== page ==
Women Deliver 2013

May 28-30: the largest and most influential conference on girls’ and women’s health
неделя 26ти май 2013

On May 28 – 30, thousands of leaders and advocates from 160 countries are gathering in Kuala Lumpur for Women Deliver 2013, one of the decades’ largest and most influential conferences on girls’ and women’s health and rights. Follow the conversation via the Women Deliver 2013 webcast, featuring talks by some of the world’s leading voices on girls’ and women’s issues, including Melinda Gates, Graça Machel, Cecile Richards, Tewodros Melesse, and three UN agency heads, among many others. Over the course of the conference, sessions will address progress and ongoing challenges in maternal health, family planning, equality, education, and violence against women, with an overarching focus on why investments in girls and women must remain a global priority in the lead-up to the 2015 Millennium Development Goal deadline and beyond.

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WD2013 Webcast Banner_Photo

The main themes discussed during the Conference panels will be as follows:

1. Investing in Women’s Reproductive Health Equals Investing in Economic and Social Progress for Everyone

Achieving gender equality requires addressing the reproductive health needs of women. However, despite improvements in gender equality in other domains, too little progress has been achieved on this critical front. The lack of investment in reproductive health is a missed opportunity for development. This panel will review the economic benefits of investing in reproductive health, including improved labour productivity, reduced out-of-pocket expenditures, enhanced the human capital of future generations, and increased economic growth. Investing in reproductive health is smart economics for policy makers in developing countries, but obstacles still exist. We will explore proven and promising policy levers to accelerate progress.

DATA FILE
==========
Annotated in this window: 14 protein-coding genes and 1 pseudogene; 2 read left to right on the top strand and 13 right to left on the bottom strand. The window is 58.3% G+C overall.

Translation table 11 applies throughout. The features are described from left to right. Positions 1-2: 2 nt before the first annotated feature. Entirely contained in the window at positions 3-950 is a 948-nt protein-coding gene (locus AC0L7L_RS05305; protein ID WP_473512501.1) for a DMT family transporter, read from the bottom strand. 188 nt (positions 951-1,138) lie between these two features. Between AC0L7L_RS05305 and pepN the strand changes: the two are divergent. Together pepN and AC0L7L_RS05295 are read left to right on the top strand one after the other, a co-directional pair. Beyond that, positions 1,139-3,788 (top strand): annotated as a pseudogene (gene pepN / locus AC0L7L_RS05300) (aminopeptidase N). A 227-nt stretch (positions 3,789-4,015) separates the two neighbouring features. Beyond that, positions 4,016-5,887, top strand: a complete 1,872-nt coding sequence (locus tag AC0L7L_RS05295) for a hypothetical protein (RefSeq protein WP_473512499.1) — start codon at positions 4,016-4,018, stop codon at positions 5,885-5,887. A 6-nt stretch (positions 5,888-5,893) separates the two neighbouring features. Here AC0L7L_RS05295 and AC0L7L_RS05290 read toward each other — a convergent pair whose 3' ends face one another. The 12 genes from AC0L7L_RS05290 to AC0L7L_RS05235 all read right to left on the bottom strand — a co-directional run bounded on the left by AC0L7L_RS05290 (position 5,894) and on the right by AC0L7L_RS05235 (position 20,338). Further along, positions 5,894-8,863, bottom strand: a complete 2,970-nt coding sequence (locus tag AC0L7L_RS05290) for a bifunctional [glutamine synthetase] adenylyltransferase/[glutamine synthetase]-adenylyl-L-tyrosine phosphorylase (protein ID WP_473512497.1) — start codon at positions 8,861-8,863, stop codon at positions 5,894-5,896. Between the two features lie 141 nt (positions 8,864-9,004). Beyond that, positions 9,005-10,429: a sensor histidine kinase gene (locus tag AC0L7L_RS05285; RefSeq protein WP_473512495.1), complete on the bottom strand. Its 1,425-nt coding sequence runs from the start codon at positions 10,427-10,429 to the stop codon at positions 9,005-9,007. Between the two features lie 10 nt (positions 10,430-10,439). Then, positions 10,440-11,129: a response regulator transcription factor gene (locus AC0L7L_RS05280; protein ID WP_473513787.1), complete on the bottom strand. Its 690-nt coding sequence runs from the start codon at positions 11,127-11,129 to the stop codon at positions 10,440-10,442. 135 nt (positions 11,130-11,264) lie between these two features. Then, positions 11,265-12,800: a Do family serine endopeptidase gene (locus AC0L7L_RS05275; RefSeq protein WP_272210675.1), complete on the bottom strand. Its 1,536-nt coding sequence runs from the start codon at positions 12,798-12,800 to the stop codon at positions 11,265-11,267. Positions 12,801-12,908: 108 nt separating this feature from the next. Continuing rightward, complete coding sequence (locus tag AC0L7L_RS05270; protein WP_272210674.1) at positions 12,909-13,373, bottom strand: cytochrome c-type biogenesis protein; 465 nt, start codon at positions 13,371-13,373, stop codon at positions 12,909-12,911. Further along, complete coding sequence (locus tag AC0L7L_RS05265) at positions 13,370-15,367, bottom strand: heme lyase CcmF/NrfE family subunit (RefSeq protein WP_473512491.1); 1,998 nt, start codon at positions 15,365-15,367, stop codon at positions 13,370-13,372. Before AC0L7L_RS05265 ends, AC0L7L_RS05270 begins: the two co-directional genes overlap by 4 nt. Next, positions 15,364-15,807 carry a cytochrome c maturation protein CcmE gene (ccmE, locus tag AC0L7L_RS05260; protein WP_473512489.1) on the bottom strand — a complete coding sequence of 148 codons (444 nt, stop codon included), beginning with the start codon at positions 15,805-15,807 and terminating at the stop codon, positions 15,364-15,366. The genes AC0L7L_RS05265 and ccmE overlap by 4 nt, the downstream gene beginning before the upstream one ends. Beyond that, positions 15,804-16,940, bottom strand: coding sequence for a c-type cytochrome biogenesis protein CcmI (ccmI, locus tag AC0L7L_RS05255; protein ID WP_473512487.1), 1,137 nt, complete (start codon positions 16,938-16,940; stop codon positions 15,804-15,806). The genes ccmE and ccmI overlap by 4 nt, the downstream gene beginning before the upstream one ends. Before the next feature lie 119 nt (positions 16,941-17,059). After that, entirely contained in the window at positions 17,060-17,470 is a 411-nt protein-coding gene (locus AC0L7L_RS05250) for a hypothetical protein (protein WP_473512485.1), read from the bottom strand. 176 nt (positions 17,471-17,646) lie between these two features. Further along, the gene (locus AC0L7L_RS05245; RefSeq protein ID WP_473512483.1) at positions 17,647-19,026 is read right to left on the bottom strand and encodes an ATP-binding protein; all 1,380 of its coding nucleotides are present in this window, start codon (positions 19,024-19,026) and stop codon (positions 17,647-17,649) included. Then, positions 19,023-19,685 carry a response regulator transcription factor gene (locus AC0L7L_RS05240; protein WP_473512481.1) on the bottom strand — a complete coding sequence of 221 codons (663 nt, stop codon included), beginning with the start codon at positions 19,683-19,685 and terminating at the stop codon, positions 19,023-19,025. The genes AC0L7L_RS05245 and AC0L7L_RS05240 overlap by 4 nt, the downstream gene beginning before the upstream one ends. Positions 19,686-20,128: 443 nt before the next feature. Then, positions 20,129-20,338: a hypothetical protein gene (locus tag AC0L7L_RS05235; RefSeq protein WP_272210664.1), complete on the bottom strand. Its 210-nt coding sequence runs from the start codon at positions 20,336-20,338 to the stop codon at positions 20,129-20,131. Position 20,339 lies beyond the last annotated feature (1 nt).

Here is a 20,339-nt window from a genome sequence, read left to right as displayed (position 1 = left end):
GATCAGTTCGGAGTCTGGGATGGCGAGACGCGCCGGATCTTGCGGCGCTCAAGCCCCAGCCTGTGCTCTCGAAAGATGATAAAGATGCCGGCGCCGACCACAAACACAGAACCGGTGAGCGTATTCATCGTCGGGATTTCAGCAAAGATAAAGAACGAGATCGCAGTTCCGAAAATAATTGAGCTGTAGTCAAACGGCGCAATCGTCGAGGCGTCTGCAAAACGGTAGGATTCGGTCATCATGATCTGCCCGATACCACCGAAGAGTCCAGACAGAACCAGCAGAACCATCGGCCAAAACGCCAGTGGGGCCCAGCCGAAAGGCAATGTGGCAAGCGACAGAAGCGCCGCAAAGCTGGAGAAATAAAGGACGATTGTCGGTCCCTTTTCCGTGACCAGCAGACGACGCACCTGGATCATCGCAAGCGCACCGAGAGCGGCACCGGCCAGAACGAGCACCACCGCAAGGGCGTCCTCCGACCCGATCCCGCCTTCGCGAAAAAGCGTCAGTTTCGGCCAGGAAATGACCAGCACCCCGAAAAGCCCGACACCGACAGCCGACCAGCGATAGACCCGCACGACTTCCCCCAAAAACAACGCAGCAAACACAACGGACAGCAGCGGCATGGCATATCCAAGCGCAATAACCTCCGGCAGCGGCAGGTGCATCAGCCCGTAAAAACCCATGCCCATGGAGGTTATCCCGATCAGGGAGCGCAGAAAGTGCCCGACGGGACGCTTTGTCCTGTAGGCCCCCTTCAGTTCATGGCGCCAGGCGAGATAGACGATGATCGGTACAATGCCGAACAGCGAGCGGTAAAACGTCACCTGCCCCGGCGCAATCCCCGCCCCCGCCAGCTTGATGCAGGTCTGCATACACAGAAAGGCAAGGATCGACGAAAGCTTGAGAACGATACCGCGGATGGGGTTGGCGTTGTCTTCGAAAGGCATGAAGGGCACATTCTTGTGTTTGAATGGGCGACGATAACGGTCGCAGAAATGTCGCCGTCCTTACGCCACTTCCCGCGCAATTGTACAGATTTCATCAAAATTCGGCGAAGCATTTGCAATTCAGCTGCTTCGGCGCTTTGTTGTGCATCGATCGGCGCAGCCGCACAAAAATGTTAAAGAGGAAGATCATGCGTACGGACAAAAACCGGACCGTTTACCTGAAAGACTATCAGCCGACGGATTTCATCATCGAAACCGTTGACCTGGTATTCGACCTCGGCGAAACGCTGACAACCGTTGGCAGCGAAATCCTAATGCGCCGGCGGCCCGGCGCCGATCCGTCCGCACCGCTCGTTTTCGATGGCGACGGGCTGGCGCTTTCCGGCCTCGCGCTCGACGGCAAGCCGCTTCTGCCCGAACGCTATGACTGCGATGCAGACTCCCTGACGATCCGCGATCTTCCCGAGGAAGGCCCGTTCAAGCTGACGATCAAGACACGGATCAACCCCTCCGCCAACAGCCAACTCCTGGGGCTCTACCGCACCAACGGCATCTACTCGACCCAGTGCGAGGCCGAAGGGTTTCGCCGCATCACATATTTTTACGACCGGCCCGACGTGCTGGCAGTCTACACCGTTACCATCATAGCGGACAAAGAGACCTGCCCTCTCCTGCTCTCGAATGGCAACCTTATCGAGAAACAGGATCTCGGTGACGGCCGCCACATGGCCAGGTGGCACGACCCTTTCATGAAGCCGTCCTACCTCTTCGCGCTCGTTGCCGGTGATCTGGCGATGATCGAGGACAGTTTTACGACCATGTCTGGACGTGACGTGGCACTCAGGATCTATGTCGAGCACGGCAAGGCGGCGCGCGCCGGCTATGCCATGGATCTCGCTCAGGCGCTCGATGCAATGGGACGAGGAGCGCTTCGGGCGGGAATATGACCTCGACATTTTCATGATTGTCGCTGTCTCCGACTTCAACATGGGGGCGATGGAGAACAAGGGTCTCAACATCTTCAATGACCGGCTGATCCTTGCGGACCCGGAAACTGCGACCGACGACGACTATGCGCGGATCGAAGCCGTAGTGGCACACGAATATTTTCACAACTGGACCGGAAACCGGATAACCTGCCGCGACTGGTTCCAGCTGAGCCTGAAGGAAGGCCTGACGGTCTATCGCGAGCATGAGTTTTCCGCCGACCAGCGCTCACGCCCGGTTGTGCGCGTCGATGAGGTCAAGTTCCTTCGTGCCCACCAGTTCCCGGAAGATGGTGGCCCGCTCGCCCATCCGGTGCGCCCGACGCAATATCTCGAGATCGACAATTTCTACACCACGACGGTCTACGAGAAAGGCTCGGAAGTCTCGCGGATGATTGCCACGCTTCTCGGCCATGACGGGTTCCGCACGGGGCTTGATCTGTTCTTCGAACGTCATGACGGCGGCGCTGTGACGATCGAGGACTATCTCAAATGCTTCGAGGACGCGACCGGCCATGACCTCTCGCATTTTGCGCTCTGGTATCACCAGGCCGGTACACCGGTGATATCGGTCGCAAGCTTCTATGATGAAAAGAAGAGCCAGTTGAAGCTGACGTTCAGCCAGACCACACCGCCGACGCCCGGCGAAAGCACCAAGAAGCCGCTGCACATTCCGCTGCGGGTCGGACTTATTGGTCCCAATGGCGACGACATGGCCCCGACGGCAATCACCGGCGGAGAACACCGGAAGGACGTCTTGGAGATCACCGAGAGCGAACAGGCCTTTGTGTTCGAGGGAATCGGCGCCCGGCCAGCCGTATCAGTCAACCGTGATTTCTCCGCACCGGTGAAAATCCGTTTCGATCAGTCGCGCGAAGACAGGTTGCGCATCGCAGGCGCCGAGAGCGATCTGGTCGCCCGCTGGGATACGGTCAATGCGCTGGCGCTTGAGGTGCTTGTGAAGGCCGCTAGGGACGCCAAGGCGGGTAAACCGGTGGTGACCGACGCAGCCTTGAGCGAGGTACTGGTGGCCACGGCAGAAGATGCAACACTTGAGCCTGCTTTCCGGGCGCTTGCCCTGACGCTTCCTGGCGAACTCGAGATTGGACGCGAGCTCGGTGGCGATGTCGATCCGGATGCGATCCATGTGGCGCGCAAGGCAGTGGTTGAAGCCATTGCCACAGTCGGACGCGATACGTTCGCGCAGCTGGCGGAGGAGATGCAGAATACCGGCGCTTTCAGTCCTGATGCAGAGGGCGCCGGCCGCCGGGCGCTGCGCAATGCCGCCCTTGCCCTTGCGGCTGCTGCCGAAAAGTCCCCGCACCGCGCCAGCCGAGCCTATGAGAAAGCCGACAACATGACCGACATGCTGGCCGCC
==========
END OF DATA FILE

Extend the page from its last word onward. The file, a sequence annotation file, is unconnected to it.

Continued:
2. Investing in Girls

It is universally recognised that girls’ access to education is key to their future contributions to society and their own sense of fulfillment. Enabling girls to participate fully in all aspects of family, political and community life is critical to gender equality. The panel will explore continuing barriers and challenges to ensuring that every girl has access to an education and the experiences and rights that will enable her to flourish.

3. Women’s Health

The reproductive health paradigm established at Cairo called for a holistic women-centred approach to achieve comprehensive reproductive health care. Over the past years, we have come to understand that broader issues of women’s health also need to be seen as part of that comprehensive approach. The dramatic increase in non-communicable diseases from cancers to diabetes affects reproductive health. Women’s mental health, infertility and sexuality are all still neglected. The disproportionate number of women in poverty is a further health challenge. A life cycle approach to women’s health is sorely needed. This panel will explore those challenges, and ways in which women’s health needs can better be meet.